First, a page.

In article      View Article  PubMed
 
[3]  Peterson GBD. The caries decline: a review of reviews. Eur J Oral Sci 1996; 104: 436-43.
In article      View Article
 
[4]  A. L. Erosive tooth wear_ a multifactorial condition of growing concern and increasing knowledge. Monogr Oral Sci 20:1-8.2006.
In article      View Article
 
[5]  Jaeggi TLA. Prevalence, Incidence and distribution of erosion. Monogr Oral Sci 20: 44-65. 2006.
In article      View Article  PubMed
 
[6]  Poggio C LM, Dagna A, Chiesa M, Bianchi S. “Protective effect on enamel demineralization of a CPP-ACP paste: An AFM invitro study”. J Dent 37: 949-954. 2009.
In article      View Article  PubMed
 
[7]  Padma Gandi MS, Sangeeta Meena and Pallavi Waghmare. “Comparative Study on remineralizing ability of Casein phosphopeptide Amorphous calcium phosphate and b-tricalcium phosphate on dental erosion: An invitro AFM Study”. Gandi et al, Dentistry, 5: 8. 2015.
In article      
 
[8]  Oshiro M YK, Takamizawa T,Inage H,et al. “Effect of CPP-ACP paste on tooth mineralization: an FE-SEM study”. J Oral Sci49: 115-20. 2007.
In article      View Article  PubMed
 
[9]  Kato MT LM, Sales-Pares SH, Buzalaf MA. “Preventive effect of commercial desensitizing toothpastes on bovine enamel erosion in vitro”. Caries Res, 44: 85-9, 2010.
In article      View Article  PubMed
 
[10]  Reynolds EC. “Remineralization of enamel subsurface lesions by casein phosphopeptide -stabilization calcium phosphate solutions”, J Dent Res, 79(9): 1587-95; 1997.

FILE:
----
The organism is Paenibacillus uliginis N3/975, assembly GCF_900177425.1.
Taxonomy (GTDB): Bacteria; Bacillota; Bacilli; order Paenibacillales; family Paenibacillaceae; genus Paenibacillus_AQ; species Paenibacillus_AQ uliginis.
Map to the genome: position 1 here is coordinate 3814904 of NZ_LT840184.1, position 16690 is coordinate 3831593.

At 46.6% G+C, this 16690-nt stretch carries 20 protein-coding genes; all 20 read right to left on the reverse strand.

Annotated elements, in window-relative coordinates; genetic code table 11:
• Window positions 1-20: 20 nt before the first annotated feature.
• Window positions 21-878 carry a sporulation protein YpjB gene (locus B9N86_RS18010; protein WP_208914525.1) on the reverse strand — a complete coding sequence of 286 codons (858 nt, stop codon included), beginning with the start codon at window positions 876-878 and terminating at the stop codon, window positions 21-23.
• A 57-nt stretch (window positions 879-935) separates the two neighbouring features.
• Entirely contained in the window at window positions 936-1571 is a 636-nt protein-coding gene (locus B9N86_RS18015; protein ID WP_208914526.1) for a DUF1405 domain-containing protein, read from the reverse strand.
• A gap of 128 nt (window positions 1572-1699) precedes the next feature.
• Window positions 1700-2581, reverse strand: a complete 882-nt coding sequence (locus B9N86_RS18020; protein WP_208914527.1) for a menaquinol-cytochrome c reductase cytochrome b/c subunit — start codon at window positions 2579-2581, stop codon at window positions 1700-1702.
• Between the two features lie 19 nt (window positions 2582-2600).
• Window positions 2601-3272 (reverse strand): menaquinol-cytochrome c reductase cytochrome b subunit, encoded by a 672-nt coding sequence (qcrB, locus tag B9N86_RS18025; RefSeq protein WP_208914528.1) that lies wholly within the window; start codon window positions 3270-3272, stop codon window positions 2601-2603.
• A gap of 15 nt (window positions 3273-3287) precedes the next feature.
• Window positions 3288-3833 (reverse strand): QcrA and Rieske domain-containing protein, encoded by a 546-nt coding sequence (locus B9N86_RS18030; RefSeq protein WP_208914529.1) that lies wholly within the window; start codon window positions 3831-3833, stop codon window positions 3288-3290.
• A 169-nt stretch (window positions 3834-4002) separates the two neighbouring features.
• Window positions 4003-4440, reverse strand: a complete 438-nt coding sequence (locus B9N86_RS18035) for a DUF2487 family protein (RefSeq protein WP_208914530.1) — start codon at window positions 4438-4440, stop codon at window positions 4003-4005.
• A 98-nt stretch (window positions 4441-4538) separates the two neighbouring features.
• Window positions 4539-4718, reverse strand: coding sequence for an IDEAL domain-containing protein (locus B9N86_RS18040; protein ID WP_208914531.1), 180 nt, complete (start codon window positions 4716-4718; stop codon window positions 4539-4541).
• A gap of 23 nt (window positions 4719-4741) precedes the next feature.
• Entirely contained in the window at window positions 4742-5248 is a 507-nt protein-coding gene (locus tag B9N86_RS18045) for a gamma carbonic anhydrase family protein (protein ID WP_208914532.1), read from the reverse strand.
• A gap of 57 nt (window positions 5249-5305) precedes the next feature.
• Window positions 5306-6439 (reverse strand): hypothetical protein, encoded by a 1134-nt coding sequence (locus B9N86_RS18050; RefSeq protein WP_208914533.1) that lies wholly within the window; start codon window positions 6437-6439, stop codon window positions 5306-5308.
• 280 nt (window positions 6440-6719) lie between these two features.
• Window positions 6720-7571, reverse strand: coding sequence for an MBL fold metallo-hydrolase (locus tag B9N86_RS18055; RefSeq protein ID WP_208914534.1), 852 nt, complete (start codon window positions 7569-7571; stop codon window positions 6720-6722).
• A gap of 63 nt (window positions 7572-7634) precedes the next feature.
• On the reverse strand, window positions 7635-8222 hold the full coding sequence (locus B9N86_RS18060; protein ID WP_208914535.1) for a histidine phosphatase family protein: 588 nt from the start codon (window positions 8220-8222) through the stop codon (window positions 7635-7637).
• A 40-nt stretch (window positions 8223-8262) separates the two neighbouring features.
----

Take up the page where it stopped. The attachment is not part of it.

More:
In article      View Article  PubMed
 
[11]  Schaafsma A vDJ, Muskiet FA, Hofstede GJ, Pakan I, van der Veer E. “Positive effects of a chicken eggshell powder -enriched vitamin-mineral supplement on femoral neck bone mineral densityin healthy late post-menopausal Dutch women”. Br J Nutr; 87(3): 267-75. 2002.
In article      View Article  PubMed
 
[12]  Park JW BS, Suh JY, Lee DH, Kim SH, Kim H, et al. “Evaluation of bone healing with eggshell-derived bone graft substitutes in rat calvaria: a pliot study”. J Biomed Mater Res A, 87(1). 203-14. 2008.
In article      View Article  PubMed
 
[13]  Rovensky J SM, Masaryk P, Svik K, Istok R. “Eggshell calcium in the prevention and treatment of osteoprosis”. Int J Clin Pharmacol Res, 23(2-3). 83-92. 2003.
In article      PubMed
 
[14]  Farina M SA, Weissmuller G, Cruz R, Kachar B, Bisch PM. “Atomic force microscopy study of tooth surfaces”. Journal of Structural Biology, 125: 39-49. 1999.
In article      View Article  PubMed
 
[15]  Finke M JK, Parker DM. “The early stages of native enamel dissolution studied with atomicc force microscopy”. Journal of colloid and interface Science; 232: 156-64. 2000.
In article      View Article  PubMed
 
[16]  Methods of producing egg shell powder: Patents: US 20060062857 A 1.
In article      
 
[17]  Shen P MD, Cochrane NJ,Walker GD,Yuan Y,Reynolds C,et al. “Effect of added calcium phosphate on enamel remineralization by fluoride in a randomized controlled in situ trial”. J Dent; 39: 518-25. 2011.
In article      View Article  PubMed
 
[18]  Tantbirojin D HA, Ericson MD, Poolthong S. “Change in surface hardness of enamel by a cola drink and a CPP-ACP paste”. Journal of Dentistry; 36: 74-9. 2008.
In article      View Article  PubMed
 
[19]  Hegedus C BT, Flora-Nagy F, Keszthelyi G, Jenei A. “An atomic force microscopy study on the effect of bleaching agents on enamel surface”. J Dent ; 27: 509-15.1999.
In article      View Article
 
[20]  Adebayo OA BM, Tyas MJ. “An SEM evaluation of conditioned and bonded enamel following carbamide peroxide bleaching and casein phosphopeptide-amorphous calcium phosphate (CPP-ACP) treatment”. J Dent; 37: 297-306. 2009.
In article      View Article  PubMed
 
[21]  Ranjitkar S RJ, Kaidonis JA, Richards LC, Townsend GC, Bartlett DW. The effect of casein phospho-peptide-amorphous calcium phosphate on erosive enamel and dentin wear by toothbrush abrasion. J Dent; 37: 250-54. 2009.